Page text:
on how to manage messy family members....i need to try this with my kids...maybe it will work here...lol
the link didn't work...i'll copy and paste the article here....
HELP! THERE'S A CLUTTER CULPRIT IN OUR HOME"
What should you do if you find time to prevent clutter but somebody else in your home is not putting things back where they belong? What do you do with your spouse, kid, or other offender? Maybe you've tried nagging these Clutter Culprits, or arguing with them, or yelling at them. If so, you already know that such tactics won't work.
Solution: Bore them to tears. Josh handed his Clutter Culprit (his teenage son) a little spiral notebook, a pen, and a stopwatch, then said, "We have to go identify a problem. Come with me."
They walked to where clutter had accumulated on the kitchen counter. Josh asked his son to time him as he rinsed out and placed in the dishwasher a glass his son had left on the counter. The time was recorded in the notebook. Then they walked into the family room and timed how long it took Josh to pick up a glass, take it into the kitchen, and put it in the dishwasher.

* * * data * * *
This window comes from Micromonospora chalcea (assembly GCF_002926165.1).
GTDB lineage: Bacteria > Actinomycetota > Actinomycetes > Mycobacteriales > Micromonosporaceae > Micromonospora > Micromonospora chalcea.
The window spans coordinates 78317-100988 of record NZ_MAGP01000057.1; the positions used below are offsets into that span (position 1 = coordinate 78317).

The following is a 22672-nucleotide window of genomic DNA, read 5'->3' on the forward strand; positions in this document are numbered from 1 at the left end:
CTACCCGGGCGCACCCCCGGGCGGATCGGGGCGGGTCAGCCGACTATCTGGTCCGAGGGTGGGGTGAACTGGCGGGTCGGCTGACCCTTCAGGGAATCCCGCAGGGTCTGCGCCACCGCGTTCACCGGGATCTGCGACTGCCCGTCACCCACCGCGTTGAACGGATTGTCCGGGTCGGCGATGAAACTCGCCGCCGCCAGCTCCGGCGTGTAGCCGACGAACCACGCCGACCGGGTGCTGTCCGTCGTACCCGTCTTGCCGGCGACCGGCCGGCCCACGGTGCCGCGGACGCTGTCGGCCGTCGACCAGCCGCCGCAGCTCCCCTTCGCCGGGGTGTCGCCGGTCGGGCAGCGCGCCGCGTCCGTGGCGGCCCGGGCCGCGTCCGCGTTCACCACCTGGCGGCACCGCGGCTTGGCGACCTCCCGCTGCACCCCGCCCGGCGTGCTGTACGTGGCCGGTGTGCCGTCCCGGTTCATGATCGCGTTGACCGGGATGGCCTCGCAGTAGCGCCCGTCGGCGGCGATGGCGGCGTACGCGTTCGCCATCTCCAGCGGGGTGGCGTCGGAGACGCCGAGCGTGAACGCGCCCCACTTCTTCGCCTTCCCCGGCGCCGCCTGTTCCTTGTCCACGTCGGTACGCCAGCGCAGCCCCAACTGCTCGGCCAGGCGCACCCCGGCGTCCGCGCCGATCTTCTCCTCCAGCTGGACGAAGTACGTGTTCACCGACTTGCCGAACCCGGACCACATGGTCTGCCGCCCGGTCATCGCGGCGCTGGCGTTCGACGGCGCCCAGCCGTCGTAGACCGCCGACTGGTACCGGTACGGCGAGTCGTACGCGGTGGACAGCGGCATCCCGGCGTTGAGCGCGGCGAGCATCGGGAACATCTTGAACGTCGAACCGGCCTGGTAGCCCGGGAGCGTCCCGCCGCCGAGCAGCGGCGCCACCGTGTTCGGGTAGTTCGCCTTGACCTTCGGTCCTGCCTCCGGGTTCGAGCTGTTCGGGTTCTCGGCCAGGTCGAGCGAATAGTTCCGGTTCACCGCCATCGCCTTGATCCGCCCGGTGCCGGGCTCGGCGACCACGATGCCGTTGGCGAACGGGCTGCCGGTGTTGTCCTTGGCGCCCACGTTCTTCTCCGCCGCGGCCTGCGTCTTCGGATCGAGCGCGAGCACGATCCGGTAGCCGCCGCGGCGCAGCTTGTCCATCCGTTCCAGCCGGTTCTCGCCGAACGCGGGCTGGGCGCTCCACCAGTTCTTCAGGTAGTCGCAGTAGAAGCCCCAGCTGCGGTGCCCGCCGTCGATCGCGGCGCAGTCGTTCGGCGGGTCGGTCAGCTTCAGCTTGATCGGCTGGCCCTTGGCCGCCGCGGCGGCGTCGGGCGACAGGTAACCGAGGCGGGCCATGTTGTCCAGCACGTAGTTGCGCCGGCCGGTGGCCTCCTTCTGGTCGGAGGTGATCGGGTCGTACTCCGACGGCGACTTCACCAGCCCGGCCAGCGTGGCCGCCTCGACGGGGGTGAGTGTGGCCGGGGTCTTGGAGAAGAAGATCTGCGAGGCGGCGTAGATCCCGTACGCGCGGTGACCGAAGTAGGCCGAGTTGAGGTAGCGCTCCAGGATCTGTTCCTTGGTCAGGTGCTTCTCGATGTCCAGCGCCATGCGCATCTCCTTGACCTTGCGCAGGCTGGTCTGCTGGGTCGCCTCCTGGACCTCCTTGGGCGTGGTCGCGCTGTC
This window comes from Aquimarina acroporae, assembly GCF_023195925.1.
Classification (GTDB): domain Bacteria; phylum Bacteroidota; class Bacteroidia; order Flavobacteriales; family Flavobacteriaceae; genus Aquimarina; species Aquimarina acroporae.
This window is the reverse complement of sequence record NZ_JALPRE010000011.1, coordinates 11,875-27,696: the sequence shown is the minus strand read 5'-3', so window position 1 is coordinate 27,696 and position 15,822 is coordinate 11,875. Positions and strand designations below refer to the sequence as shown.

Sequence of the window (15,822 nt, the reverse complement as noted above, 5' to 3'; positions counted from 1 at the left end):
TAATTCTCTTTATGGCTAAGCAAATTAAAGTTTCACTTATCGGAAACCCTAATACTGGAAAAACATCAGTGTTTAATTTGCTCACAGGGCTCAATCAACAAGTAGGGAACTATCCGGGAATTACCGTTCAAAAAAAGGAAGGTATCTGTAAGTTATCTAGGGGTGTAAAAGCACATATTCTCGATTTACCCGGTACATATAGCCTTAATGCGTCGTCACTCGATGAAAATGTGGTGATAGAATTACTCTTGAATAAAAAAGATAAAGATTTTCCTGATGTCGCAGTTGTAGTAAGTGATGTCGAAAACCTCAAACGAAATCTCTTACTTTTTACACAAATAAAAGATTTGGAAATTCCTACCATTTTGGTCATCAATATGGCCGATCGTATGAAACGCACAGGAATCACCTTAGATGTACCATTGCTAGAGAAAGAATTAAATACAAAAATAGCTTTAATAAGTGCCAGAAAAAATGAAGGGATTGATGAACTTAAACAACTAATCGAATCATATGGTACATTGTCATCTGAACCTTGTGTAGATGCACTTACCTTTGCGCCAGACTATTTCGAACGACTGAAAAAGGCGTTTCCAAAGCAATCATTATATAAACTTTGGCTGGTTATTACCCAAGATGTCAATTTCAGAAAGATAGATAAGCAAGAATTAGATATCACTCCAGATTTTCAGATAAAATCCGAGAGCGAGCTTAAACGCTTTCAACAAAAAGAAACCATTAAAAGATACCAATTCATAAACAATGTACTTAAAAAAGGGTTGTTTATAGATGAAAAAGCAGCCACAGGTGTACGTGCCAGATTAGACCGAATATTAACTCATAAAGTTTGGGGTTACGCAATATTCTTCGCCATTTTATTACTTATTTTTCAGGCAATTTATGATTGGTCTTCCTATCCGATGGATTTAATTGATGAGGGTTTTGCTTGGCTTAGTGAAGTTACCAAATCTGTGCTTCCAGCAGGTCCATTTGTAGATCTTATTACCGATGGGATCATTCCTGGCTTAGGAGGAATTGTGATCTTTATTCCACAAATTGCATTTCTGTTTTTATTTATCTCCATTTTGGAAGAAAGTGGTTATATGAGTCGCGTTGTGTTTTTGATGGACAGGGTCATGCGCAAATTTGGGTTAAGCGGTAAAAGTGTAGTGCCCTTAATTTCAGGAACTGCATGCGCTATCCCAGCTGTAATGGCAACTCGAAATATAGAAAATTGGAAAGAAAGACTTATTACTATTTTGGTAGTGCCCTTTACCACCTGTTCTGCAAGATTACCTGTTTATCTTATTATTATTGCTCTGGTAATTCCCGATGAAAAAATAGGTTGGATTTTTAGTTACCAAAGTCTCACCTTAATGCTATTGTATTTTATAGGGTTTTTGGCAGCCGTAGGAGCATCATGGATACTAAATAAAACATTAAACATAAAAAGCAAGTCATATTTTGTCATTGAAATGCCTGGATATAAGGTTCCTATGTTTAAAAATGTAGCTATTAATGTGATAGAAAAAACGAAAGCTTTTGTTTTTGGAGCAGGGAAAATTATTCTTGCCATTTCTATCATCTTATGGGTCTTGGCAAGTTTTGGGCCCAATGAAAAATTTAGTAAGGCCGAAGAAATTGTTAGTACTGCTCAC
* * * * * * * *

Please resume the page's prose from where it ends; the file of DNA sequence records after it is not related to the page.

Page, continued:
Though he felt like laughing, Josh kept a straight face as they noted exactly how long each activity took. His son found this exercise to be so boring and annoying, he decided he would rather pick up after himself than endure another of Josh's "timing sessions."
Yes, I'll agree that maybe it won't work with your Clutter Culprit, but how will you know unless you try? And it has worked for many people. To find out how long it takes to put things back where they came from can be a startling eye-opener not only for your family, but also for you.
Another solution: When your Clutter Culprit is open to doing some de-cluttering, and he is on the fence about getting rid of something, you can be the Clutter Coach and in a kind, loving voice tell him, "You will have the memory of those three broken doorknobs. Those broken doorknobs can live in your heart forever, but now it's time to say good-bye to them."
If that causes too much separation anxiety, suggest that you pack up some of his stuff and leave it in the basement or garage for a few months. If he is comfortable living without it that long, he might agree to have you dispose of that batch of stuff. Neither of you should look inside the box; otherwise the anxiety will start all over again.